Dessert cocktails are a special indulgence. Tequila is not typically in the mix, which psh, needs to change. So, I decided to do just that and develop a tequila dessert cocktail. Yes, I’m brave, and yes, I was successful.
The initial challenge was identifying flavors that complement and elevate the tequila’s flavor while also providing sweet satisfaction. I decided to give chai a try, with Mexican hot chocolate as its counterpart. The combination offers a sweet yet spicy combination for an overall satisfying flavor.
I tried infusing tequila with a variety of spices synonymous with traditional chai — clove, cinnamon and cardamom pods. While they worked great as solo infusions, they didn’t provide the well-rounded chai experience I was looking for. A traditional chai teabag infusion was also too mellow. Then, I discovered a vanilla chai teabag variety that was the key to success. The vanilla provided a contrast to the savory spices.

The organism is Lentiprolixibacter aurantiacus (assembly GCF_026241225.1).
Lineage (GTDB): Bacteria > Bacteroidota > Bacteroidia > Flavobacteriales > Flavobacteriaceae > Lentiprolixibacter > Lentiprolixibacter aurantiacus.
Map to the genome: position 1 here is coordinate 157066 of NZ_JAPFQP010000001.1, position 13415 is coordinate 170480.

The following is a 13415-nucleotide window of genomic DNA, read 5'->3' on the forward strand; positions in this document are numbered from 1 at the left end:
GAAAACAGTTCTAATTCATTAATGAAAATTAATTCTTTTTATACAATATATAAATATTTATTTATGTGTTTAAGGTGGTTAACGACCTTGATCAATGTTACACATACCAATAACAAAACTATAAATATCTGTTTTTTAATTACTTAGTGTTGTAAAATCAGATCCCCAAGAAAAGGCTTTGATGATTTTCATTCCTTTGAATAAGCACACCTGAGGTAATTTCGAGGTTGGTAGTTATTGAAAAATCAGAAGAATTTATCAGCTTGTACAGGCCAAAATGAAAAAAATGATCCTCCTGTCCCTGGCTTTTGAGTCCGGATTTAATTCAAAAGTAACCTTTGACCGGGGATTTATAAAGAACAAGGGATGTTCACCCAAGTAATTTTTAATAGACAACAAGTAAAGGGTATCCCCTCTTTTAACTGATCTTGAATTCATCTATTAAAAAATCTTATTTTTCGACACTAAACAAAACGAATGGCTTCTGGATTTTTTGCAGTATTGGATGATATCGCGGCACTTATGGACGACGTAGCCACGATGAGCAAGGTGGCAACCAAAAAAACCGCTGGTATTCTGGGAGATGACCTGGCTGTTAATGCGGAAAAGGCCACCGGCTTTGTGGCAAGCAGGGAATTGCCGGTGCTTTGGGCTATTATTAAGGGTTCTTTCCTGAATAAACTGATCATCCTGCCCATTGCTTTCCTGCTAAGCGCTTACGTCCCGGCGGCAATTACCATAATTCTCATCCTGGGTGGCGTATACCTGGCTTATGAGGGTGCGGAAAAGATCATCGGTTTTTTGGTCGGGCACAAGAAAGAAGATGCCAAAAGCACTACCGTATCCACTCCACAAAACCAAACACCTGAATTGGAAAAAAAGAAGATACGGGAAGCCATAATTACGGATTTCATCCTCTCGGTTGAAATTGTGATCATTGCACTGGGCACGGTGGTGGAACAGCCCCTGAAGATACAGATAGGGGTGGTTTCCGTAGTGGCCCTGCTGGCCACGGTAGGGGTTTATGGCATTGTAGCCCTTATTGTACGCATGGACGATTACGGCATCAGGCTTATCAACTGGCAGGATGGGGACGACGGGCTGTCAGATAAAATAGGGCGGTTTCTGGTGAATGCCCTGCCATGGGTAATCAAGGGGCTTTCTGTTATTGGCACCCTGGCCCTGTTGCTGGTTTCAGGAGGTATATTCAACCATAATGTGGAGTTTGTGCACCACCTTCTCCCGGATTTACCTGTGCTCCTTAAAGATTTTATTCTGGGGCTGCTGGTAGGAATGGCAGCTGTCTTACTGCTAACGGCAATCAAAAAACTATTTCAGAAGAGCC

When infusing tequila with teas, use teabags, not powders. They infuse quickly, are easy to control, and provide the right balance of ingredients. Plus, they’re much more convenient because they’re already blended.
After you’ve infused your tequila with vanilla chai teabags (learn how to infuse alcohol here), it’s time to tackle the Mexican hot chocolate. The trick is to make it more concentrated by halving the amount of recommended liquid. You can also use a non-dairy milk, if you’d prefer. Make the Mexican hot chocolate in a saucepan as directed on the package, let it cool, and then combine in a blender to ensure the spices and sugar crystals are well dissolved.
Chill the mixture, then add the vanilla chai-infused tequila and heavy cream to complete the cocktail. If you don’t want the heavy cream (and its velvety finish), omit it.
Amp up the presentation by serving this vanilla chai dessert martini with a Mexican hot chocolate mix. If you can’t find the powdered version, simply throw the traditional pucks into a food blender and make it yourself.